Australian Prime Minister Tony Abbott during a visit to the RAAF Base Pearce last month.

Australian Prime Minister Tony Abbott during a visit to the RAAF Base Pearce last month.

We know one thing so far about the new defence white paper: that it will recommend spending 2 per cent of Australia’s gross domestic product on defence. Whatever the rest of the paper says, this will be by far its worst decision.

A famous maxim in Australian defence circles is that "strategy without funding is not strategy". Rightly, many applied this criticism to the white papers produced under Kevin Rudd and Julia Gillard, neither of whom adequately discussed nor provided the funding required to implement their defence policies.

A reversal of the same maxim also applies to Tony Abbott’s new white paper. Funding without strategy is still not strategy.

The 2 per cent GDP target emerged from a pre-election sound bite that noted the similarity between Australian defence spending in 1938, just before World War II, and what we spent in 2012.

For the Coalition, what started out as one more weapon in their armoury to assault the credibility of the Labor government quickly morphed into policy ambition. With Stephen Smith and Labor soon onside, GDP became one of the few features of Australia’s defence debate. Instead of questions of strategic interests, force structure, national objectives and capability requirements, we have had a facile discussion about the "magic number" for security, with a bipartisan consensus emerging at 2 per cent of GDP.

The problem with this bit of bipartisanship is that the use of GDP to organise defence spending has numerous flaws. Simply spending more on defence does not always make you more secure. The USSR wrecked their economy trying to do so in the 1980s, while the USA spent billions in 2001 and yet was looking the other way when al-Qaeda struck.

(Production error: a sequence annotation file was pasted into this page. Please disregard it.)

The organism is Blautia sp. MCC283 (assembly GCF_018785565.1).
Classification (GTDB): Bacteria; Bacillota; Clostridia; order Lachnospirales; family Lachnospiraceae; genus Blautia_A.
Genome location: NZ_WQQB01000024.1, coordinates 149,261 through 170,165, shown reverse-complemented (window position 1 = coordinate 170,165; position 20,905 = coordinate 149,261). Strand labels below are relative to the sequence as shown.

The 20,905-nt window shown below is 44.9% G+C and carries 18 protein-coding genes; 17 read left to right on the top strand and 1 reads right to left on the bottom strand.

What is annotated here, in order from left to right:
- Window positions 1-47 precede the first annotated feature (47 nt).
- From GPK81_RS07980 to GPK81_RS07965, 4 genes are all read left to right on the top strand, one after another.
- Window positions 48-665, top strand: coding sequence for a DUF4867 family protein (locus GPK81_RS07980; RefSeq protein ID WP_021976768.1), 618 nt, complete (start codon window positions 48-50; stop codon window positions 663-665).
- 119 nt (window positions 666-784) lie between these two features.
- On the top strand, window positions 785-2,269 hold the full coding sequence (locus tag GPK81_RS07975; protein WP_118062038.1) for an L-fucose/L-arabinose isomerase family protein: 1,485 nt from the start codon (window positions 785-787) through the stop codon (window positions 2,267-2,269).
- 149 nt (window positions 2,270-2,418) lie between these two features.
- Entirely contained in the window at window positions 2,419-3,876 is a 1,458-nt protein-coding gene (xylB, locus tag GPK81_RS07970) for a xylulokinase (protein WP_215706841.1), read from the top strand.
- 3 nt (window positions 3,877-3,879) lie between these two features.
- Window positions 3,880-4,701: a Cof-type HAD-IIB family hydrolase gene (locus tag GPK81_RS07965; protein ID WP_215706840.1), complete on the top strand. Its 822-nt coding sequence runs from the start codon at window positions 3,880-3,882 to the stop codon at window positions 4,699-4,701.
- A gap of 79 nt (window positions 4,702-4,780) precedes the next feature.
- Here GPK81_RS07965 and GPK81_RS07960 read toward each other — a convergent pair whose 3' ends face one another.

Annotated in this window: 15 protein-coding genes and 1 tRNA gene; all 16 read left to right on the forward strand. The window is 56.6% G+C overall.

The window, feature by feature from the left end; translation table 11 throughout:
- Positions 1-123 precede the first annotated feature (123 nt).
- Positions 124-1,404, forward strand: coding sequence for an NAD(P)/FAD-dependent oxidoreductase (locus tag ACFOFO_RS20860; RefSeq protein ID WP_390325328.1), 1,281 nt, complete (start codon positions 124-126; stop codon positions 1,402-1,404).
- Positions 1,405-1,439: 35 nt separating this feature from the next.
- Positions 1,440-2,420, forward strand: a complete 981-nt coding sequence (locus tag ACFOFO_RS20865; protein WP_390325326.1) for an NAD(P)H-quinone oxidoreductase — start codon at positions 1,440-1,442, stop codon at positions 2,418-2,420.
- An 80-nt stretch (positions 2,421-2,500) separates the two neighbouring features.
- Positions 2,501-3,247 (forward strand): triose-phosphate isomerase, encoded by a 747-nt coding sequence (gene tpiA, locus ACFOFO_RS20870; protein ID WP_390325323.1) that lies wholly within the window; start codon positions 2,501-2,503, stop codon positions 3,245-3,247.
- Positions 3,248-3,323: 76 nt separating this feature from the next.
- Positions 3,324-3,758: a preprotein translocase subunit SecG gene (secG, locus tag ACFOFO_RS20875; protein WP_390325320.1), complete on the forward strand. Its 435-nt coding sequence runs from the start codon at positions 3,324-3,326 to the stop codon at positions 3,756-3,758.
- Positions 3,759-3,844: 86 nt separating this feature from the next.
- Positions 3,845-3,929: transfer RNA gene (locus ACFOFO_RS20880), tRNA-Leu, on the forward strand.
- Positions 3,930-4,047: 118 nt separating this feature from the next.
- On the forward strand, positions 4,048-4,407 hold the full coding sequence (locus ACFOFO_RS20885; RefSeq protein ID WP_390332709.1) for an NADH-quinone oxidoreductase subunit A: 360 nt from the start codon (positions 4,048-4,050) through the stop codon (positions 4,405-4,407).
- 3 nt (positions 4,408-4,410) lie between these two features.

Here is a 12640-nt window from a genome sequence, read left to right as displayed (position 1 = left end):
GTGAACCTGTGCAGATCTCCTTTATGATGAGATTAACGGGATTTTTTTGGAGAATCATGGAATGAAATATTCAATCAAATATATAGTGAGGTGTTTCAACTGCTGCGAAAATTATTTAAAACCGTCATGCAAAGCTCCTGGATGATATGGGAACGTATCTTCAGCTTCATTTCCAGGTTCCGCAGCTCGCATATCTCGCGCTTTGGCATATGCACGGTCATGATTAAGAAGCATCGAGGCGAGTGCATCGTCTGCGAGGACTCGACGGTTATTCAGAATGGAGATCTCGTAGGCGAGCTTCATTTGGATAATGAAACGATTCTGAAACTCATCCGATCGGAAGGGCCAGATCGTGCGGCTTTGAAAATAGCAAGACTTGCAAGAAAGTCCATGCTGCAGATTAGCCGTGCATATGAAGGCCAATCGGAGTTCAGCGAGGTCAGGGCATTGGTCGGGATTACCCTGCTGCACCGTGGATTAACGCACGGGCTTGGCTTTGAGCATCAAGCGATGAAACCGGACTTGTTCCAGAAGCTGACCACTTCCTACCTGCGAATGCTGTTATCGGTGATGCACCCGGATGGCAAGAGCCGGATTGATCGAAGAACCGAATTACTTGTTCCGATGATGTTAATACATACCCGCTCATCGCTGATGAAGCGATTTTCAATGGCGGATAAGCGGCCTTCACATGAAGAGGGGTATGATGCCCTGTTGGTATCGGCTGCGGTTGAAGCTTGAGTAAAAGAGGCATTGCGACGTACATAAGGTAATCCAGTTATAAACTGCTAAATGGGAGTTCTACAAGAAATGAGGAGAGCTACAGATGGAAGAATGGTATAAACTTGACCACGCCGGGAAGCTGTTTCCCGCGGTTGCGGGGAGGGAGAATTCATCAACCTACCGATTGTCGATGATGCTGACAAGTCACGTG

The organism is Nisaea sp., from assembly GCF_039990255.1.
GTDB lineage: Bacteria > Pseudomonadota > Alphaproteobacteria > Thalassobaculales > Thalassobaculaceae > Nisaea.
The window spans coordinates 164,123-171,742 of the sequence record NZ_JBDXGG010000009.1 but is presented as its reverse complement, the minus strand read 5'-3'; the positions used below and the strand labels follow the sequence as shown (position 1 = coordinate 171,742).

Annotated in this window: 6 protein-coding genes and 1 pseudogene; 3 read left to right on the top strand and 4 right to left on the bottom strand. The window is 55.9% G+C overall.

GDP is also a highly variable measurement. As your economy changes, so does your spending target. So while the Howard government doubled defence spending during its time in office, the rapid growth in the Australian economy meant by the end of this period, as a percentage of GDP, we had gone backwards. We now hear regular concerns that defence spending has collapsed. Perversely, the closest we have come to the mythical 2 per cent figure in recent times was during the financial crisis. Our economy slowed, meaning that just keeping spending levels constant created a rise in the percentage of Australia’s total economic size.

Another problem when GDP dominates your analysis is that it’s a poor way to compare countries, and historical periods. China’s much touted rise in military spending has come without any real change in the share of GDP it devotes to it. Closer to home, Singapore spends nearly twice what Australia does in terms of GDP, but still buys less than half what Australia can in real dollars.

Finally, take the much invoked comparison between Australia in 2012-13 and 1938. While the percentage of GDP spent on defence was the same in 1938 and 2013, back then we had only 10,885 full-time service personnel while today the ADF has over 58,000. In terms of defence civilians, the picture is even starker with 21,000 people in the Defence Department today compared to 1938 when we had just 57.

The real problem with GDP is it doesn’t tell us anything about the actual world we face. Not the threats we need to counter, nor the strategies we can use or the capabilities we need. The more sophisticated, less sound-bite friendly and more practical task of projecting these realities will make up the vast bulk of the work undertaken over the next year for the 2015 defence white paper.

The problem will be if the government continues to try and subvert this work to ensure it matches its 2 per cent target. What if the analysts recommend a funding level that is beyond the 2 per cent prediction? What if they think we should spend less on defence but more on civilian agencies to counter cyber-security or regional economic instability?

When the Coalition came to power last year, it promised the adults would be in charge. That sometimes means hard choices. Rejecting the pledge to spend an arbitrary amount of money on defence should be one of them. Abbott and Defence Minister David Johnston should insist their white paper represents the best strategic analysis possible of Australia’s place in the world, and how to ensure its security, and then dedicating the funding to achieve their strategy.

It is likely that any such analysis will call for more spending. But the public can only have confidence this is the path to security, and worthy of cuts in other areas of government spending, if they know it was based on a clear strategic logic and not a subjective figure which has, in turn, distorted the rest of the white paper’s judgments.

Andrew Carr and Peter Dean are researchers at the Strategic and Defence Studies Centre, ANU. This article is drawn from the authors’ recent Centre of Gravity policy paper.